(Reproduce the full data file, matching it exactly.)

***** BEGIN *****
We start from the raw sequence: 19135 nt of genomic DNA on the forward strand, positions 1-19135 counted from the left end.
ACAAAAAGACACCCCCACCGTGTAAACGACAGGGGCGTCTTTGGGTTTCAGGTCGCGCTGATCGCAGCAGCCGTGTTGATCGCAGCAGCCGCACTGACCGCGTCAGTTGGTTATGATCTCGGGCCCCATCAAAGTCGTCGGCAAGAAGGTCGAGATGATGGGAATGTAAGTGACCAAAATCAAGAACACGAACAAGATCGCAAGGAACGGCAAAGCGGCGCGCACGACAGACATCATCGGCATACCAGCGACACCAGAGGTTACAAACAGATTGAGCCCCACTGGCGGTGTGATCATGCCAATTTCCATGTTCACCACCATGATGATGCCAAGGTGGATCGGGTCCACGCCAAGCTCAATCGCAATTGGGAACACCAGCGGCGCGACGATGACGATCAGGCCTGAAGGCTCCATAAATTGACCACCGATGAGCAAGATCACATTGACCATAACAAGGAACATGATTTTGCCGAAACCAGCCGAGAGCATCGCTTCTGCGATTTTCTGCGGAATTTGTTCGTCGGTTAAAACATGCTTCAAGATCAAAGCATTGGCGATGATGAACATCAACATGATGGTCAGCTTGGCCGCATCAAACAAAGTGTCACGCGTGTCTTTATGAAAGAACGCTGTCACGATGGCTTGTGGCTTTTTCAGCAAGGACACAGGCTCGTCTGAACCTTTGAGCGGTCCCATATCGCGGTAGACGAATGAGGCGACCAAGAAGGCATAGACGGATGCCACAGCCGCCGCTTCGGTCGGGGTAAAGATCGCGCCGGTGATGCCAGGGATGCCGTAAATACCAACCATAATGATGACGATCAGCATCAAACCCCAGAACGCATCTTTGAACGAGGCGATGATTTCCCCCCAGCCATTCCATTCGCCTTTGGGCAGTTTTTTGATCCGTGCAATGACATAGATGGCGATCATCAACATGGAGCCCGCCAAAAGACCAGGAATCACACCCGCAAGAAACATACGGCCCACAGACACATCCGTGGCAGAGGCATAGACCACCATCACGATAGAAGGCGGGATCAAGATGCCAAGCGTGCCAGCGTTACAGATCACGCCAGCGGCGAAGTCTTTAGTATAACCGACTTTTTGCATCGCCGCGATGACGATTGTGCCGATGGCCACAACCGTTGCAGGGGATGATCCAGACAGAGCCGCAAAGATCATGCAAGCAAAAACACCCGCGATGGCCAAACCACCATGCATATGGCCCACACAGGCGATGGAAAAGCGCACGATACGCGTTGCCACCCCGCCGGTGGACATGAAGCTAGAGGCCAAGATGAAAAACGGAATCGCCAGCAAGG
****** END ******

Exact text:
We start from the raw sequence: 19135 nt of genomic DNA on the forward strand, positions 1-19135 counted from the left end.
ACAAAAAGACACCCCCACCGTGTAAACGACAGGGGCGTCTTTGGGTTTCAGGTCGCGCTGATCGCAGCAGCCGTGTTGATCGCAGCAGCCGCACTGACCGCGTCAGTTGGTTATGATCTCGGGCCCCATCAAAGTCGTCGGCAAGAAGGTCGAGATGATGGGAATGTAAGTGACCAAAATCAAGAACACGAACAAGATCGCAAGGAACGGCAAAGCGGCGCGCACGACAGACATCATCGGCATACCAGCGACACCAGAGGTTACAAACAGATTGAGCCCCACTGGCGGTGTGATCATGCCAATTTCCATGTTCACCACCATGATGATGCCAAGGTGGATCGGGTCCACGCCAAGCTCAATCGCAATTGGGAACACCAGCGGCGCGACGATGACGATCAGGCCTGAAGGCTCCATAAATTGACCACCGATGAGCAAGATCACATTGACCATAACAAGGAACATGATTTTGCCGAAACCAGCCGAGAGCATCGCTTCTGCGATTTTCTGCGGAATTTGTTCGTCGGTTAAAACATGCTTCAAGATCAAAGCATTGGCGATGATGAACATCAACATGATGGTCAGCTTGGCCGCATCAAACAAAGTGTCACGCGTGTCTTTATGAAAGAACGCTGTCACGATGGCTTGTGGCTTTTTCAGCAAGGACACAGGCTCGTCTGAACCTTTGAGCGGTCCCATATCGCGGTAGACGAATGAGGCGACCAAGAAGGCATAGACGGATGCCACAGCCGCCGCTTCGGTCGGGGTAAAGATCGCGCCGGTGATGCCAGGGATGCCGTAAATACCAACCATAATGATGACGATCAGCATCAAACCCCAGAACGCATCTTTGAACGAGGCGATGATTTCCCCCCAGCCATTCCATTCGCCTTTGGGCAGTTTTTTGATCCGTGCAATGACATAGATGGCGATCATCAACATGGAGCCCGCCAAAAGACCAGGAATCACACCCGCAAGAAACATACGGCCCACAGACACATCCGTGGCAGAGGCATAGACCACCATCACGATAGAAGGCGGGATCAAGATGCCAAGCGTGCCAGCGTTACAGATCACGCCAGCGGCGAAGTCTTTAGTATAACCGACTTTTTGCATCGCCGCGATGACGATTGTGCCGATGGCCACAACCGTTGCAGGGGATGATCCAGACAGAGCCGCAAAGATCATGCAAGCAAAAACACCCGCGATGGCCAAACCACCATGCATATGGCCCACACAGGCGATGGAAAAGCGCACGATACGCGTTGCCACCCCGCCGGTGGACATGAAGCTAGAGGCCAAGATGAAAAACGGAATCGCCAGCAAGG